FCX: The Gift Of Resurrecting Religious Figures
Published on 27 Nov 2015 4:19:36 PM
Matthew Peter is blessed with a talent for restoring religious statues. He has repaired more than 600 figurines in over 30 years, for churches and Christian families throughout Malaysia. His work ranges from reconstructing tiny nativity scenes to touching-up life-sized statues made from marble, wood and porcelain.
Peter finds great satisfaction in giving the ageing figurines a facelift. “Religious statues are devotional items in Catholic churches and homes. In churches, people are baptised and couples exchange marital vows in front of holy statues. So these icons need to be preserved in mint condition,” he says.
Peter's interest in restoration began as a hobby in the 1980s. He started by mending broken furniture and carving wooden key chains, before picking up skills like copper tooling, tile painting and enamel work.
“I got into reconditioning religious statues later,” he says, adding that he inherited his artistic talent from his mum, Olive Margarett Theresa, now 80 years old. “My first project was reconstructing one of my holy sculptures. When my friends saw my finished piece, they asked me to restore their old statues, too.”
Peter, 52, doesn’t have any formal training in restoration work – he heads the development division of an auto company as a day job – so he augments his knowledge by reading how-to books and websites. “The Internet provides vital information on paint techniques such as airbrushing, dry-brushing, and how certain dyes and pigments are formulated to develop acrylic paint,” he says.
In his Petaling Jaya home, there’s a room dedicated to his work. Bottles of acrylic paint, brushes of varying sizes, palettes, an airbrush kit, putty fillers and watercolours – all are neatly stored and organised on shelves. Sculpting tools such as putty knives, carving devices and penknives make up his tool kit, along with everyday items like toothpicks, needles and a magnifying glass.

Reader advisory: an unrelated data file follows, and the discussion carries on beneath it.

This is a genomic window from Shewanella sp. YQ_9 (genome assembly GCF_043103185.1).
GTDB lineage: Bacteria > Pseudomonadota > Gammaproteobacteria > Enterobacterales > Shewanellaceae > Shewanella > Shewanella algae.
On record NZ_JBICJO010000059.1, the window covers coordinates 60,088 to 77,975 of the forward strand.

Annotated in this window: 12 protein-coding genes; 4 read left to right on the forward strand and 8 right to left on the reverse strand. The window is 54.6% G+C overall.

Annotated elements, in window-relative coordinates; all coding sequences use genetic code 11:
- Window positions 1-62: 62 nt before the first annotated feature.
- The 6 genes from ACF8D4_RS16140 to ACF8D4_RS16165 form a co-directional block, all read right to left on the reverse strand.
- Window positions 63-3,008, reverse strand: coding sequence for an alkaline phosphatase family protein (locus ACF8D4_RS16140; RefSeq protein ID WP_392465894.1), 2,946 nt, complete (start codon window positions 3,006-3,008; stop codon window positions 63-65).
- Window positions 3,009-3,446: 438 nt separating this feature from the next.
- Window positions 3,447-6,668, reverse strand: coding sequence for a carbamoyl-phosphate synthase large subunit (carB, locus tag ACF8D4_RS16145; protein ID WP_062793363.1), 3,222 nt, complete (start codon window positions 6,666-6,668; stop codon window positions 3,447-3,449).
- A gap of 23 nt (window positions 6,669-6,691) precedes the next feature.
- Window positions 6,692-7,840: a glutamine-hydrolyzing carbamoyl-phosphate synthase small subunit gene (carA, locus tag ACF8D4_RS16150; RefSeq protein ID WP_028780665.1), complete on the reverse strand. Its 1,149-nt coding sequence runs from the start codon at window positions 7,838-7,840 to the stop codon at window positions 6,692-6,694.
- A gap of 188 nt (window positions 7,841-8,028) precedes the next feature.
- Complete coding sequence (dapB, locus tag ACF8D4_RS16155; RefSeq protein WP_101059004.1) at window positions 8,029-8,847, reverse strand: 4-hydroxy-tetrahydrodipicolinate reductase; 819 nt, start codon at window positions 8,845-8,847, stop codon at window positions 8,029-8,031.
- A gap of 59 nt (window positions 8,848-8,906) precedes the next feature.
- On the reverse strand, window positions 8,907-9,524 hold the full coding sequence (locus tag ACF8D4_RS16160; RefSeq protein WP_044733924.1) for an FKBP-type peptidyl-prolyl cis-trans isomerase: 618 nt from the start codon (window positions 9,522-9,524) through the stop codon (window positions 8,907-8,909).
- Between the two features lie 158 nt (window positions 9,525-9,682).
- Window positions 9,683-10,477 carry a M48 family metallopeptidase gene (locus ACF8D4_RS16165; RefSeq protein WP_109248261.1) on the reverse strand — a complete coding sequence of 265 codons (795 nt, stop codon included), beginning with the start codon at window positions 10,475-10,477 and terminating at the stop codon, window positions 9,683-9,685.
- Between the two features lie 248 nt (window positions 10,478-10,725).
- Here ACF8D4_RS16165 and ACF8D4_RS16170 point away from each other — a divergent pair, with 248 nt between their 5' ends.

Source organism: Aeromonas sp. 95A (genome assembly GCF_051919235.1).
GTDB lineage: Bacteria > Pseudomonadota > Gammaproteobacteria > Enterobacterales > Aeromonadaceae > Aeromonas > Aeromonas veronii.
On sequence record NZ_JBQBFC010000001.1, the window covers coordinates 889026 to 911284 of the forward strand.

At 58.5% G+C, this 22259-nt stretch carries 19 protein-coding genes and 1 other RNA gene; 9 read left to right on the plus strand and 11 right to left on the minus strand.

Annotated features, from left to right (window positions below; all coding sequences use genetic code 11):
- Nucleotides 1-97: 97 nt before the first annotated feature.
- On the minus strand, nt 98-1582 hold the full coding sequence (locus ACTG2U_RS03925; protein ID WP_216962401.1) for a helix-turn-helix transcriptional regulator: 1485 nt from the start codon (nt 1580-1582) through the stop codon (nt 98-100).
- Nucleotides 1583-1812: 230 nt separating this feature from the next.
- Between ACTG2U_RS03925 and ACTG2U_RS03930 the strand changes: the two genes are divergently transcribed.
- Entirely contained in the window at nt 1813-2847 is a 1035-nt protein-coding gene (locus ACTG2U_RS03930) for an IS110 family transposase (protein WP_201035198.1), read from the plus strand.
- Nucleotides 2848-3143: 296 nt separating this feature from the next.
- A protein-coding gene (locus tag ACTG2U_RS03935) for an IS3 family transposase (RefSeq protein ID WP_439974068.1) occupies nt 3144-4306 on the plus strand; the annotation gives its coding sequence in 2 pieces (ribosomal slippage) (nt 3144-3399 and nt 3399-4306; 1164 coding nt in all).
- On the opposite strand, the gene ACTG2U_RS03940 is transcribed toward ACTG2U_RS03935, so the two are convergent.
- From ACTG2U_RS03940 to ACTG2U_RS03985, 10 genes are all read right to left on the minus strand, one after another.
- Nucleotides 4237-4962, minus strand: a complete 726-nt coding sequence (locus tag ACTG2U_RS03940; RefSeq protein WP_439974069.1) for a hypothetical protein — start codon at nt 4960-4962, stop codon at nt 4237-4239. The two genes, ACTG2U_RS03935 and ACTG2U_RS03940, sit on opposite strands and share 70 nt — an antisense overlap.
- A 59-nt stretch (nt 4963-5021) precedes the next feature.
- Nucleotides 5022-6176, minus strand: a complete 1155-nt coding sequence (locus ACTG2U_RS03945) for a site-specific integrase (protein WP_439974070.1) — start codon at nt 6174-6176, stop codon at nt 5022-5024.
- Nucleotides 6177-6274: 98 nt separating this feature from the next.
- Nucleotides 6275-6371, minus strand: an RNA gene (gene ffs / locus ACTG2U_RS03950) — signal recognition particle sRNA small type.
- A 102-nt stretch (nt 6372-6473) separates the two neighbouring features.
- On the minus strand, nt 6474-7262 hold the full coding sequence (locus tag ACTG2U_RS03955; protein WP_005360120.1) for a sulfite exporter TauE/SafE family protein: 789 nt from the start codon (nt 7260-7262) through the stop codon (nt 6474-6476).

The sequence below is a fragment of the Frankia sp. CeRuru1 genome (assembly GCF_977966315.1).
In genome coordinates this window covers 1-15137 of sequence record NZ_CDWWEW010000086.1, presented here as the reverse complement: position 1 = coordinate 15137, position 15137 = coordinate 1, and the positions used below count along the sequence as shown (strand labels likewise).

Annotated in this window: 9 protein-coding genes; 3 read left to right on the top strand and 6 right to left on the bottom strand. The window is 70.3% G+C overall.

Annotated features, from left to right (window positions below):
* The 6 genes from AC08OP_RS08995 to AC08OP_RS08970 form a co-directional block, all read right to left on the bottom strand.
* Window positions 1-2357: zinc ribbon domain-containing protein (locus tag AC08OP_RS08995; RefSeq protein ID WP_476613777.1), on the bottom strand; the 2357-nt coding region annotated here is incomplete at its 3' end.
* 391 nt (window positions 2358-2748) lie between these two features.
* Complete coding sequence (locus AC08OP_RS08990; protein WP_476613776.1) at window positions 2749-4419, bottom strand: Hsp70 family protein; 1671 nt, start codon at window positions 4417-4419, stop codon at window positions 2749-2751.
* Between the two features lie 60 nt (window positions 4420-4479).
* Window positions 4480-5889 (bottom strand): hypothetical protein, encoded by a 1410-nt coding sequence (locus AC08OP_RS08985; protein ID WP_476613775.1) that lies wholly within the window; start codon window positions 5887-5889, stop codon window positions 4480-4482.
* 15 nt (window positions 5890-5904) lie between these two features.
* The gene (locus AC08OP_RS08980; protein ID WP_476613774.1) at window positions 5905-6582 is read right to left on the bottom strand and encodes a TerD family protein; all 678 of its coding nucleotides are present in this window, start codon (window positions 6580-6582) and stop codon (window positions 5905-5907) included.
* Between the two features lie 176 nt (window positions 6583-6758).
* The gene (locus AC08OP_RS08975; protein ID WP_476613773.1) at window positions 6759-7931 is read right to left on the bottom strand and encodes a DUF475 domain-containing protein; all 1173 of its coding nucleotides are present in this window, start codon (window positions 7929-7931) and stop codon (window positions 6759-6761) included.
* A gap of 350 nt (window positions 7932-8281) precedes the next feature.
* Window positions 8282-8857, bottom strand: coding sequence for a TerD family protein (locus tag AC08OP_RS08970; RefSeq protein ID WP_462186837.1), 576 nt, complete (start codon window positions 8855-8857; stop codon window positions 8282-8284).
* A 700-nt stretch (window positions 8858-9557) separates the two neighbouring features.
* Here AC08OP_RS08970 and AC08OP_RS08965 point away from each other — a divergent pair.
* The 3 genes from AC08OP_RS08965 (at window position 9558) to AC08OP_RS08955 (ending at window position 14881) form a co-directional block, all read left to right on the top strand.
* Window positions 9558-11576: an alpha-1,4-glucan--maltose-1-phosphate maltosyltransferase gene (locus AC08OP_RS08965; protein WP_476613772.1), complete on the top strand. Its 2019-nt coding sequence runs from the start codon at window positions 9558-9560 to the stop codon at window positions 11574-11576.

On one shelf, eight figurines wait to be rejuvenated. “The statue of Mother Mary needs a fresh coat of paint, while the statue of Jesus requires restorative work. There’s another statue of Mother Mary which needs a new headpiece,” Peter says.
It takes one week to six months to complete a restoration, and that depends on the level of damage and the complexity of the work. “There was a shattered statue of the Risen Christ which had to be rebuilt like a jigsaw puzzle,” Peter says. “I have also worked on a smashed statue of Jesus Christ on the crucifix.”
Peter has uses plaster of Paris, air-dry clay and even cement to fix badly damaged statues. For figurines that require minimal work, the process involves removing any trace of wax and grime, then a wash with hot water and dishwashing soap, before drying in the sun. Then the old paint is scrapped off with a chisel, which unfortunately causes tiny fragments to chip off. But Peter then repairs the damaged parts with woodchips and air-dry clay.
“It’s a huge responsibility to sculpt a perfect face that’s symmetrical, while capturing the persona through their appearance. To recreate a human-like statue, the idol’s jaw, cheeks and bone structure need to be taken into account,” Peter says.
Finally, he applies an undercoat of paint, followed by several coats of acrylic paint. “The colours shouldn’t be gaudy or overpowering,” he says. “It’s difficult to paint cloth pieces as there are folds, and the shading and airbrush techniques need to be as natural as possible, to give the real-life effect.”
Peter says he only charges a nominal fee for all that work. “It’s not about the money, but the satisfaction of restoring religious icons. Plus, the look on people’s faces is priceless when they adore their newly restored statues.”
To read more about Matthew Peter, click on the Star2.com link below.